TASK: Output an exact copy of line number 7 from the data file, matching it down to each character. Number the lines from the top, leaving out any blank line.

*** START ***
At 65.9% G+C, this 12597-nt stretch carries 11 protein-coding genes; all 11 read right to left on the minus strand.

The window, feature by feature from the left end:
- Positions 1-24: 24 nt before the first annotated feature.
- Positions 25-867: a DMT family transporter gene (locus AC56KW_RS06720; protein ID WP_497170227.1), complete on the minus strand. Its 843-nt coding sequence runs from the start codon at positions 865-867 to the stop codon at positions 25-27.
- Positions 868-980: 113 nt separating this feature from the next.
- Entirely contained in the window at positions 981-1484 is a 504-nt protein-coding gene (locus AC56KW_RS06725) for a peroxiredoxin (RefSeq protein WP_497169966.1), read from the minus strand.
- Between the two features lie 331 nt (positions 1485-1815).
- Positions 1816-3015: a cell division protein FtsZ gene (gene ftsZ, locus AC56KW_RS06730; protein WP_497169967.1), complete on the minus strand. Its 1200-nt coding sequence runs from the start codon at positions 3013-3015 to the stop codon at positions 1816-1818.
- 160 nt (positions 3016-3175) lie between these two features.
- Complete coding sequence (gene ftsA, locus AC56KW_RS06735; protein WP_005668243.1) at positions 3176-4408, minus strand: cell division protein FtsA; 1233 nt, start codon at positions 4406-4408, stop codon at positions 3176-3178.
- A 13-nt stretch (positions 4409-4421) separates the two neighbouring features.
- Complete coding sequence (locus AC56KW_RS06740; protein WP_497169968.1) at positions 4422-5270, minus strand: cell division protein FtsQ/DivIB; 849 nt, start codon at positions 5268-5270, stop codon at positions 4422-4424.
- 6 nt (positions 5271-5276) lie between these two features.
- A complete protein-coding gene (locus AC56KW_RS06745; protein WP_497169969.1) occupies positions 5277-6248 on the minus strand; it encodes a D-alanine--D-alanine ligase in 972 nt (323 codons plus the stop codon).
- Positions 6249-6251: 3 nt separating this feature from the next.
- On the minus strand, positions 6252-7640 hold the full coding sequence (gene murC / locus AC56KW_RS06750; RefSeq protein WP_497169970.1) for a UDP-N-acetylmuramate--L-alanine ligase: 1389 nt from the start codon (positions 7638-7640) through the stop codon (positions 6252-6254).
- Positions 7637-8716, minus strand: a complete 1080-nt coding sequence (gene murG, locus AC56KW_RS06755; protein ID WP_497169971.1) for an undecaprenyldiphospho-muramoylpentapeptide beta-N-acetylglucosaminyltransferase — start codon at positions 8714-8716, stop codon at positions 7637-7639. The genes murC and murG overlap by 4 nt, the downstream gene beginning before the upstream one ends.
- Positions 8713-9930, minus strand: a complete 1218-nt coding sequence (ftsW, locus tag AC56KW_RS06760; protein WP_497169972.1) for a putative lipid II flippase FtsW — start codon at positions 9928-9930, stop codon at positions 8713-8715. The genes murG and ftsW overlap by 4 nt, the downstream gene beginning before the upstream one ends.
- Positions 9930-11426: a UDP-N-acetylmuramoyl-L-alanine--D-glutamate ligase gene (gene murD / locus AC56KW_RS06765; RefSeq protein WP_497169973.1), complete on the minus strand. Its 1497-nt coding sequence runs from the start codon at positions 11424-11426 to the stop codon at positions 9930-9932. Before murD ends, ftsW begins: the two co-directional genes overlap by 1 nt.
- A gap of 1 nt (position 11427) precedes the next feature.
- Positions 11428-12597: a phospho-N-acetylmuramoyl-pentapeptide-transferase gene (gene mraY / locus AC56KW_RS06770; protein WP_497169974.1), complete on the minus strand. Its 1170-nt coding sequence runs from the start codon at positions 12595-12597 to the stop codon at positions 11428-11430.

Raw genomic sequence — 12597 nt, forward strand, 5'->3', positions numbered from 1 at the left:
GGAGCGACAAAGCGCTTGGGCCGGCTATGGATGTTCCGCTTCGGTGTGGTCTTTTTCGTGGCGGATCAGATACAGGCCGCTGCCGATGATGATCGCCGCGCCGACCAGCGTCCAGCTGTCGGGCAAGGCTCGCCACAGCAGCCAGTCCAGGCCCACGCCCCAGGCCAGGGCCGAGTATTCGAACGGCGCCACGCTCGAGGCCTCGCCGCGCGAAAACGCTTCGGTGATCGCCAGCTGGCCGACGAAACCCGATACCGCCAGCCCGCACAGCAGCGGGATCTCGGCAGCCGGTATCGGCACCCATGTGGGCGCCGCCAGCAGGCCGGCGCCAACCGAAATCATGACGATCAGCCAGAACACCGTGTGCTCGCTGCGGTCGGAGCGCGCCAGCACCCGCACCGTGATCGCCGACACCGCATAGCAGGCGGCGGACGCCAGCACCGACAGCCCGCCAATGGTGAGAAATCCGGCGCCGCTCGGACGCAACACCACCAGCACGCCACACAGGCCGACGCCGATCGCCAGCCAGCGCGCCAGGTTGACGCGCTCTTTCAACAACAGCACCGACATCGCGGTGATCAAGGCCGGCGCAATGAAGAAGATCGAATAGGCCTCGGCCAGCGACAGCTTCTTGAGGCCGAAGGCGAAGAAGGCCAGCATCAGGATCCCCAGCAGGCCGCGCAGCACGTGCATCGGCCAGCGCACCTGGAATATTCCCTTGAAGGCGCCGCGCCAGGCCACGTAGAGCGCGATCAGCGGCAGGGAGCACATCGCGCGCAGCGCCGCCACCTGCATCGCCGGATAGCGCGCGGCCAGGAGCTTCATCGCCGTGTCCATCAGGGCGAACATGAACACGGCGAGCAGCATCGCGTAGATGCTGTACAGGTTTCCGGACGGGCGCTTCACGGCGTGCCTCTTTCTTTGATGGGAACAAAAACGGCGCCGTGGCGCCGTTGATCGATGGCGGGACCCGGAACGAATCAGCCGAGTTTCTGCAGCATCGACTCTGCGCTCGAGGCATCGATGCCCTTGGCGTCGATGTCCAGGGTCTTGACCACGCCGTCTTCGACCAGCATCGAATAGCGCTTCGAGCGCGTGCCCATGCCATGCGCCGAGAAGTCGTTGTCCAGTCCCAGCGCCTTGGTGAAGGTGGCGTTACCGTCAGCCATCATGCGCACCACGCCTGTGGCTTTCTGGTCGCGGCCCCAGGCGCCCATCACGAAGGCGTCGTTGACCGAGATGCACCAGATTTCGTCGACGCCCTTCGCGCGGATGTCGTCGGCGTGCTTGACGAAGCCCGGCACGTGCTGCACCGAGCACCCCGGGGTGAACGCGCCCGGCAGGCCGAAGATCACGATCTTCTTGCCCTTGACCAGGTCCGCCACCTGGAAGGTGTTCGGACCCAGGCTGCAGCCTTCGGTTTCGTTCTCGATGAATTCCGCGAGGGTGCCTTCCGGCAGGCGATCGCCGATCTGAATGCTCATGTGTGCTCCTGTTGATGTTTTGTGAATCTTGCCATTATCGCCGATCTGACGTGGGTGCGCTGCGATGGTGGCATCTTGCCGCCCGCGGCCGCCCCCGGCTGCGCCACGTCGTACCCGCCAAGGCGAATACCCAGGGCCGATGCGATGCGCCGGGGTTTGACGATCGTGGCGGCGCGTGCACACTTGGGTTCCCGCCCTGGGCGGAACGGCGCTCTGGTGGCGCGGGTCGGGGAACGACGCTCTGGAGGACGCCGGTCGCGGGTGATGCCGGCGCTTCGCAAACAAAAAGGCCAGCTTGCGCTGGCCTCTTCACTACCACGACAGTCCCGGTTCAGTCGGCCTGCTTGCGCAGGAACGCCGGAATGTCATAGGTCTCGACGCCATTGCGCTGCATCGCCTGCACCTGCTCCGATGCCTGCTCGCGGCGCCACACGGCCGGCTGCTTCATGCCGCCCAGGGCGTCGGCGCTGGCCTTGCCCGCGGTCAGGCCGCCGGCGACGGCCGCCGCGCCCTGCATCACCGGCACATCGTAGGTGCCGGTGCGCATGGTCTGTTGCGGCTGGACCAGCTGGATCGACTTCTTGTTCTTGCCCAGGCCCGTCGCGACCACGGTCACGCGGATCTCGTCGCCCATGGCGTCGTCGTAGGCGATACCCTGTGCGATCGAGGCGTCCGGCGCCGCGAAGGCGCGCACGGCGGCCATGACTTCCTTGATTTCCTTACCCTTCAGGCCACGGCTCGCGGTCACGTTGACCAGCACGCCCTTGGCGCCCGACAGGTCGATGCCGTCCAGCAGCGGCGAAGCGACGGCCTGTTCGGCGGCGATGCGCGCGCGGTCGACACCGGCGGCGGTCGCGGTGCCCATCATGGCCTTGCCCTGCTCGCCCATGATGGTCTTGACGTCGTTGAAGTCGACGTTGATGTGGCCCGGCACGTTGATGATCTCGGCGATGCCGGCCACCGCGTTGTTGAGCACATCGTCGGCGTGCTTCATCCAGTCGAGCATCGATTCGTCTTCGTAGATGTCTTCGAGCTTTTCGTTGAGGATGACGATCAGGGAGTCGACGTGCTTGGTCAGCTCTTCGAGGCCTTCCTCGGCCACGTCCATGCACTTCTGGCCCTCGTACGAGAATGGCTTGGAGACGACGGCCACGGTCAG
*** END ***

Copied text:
- Between the two features lie 331 nt (positions 1485-1815).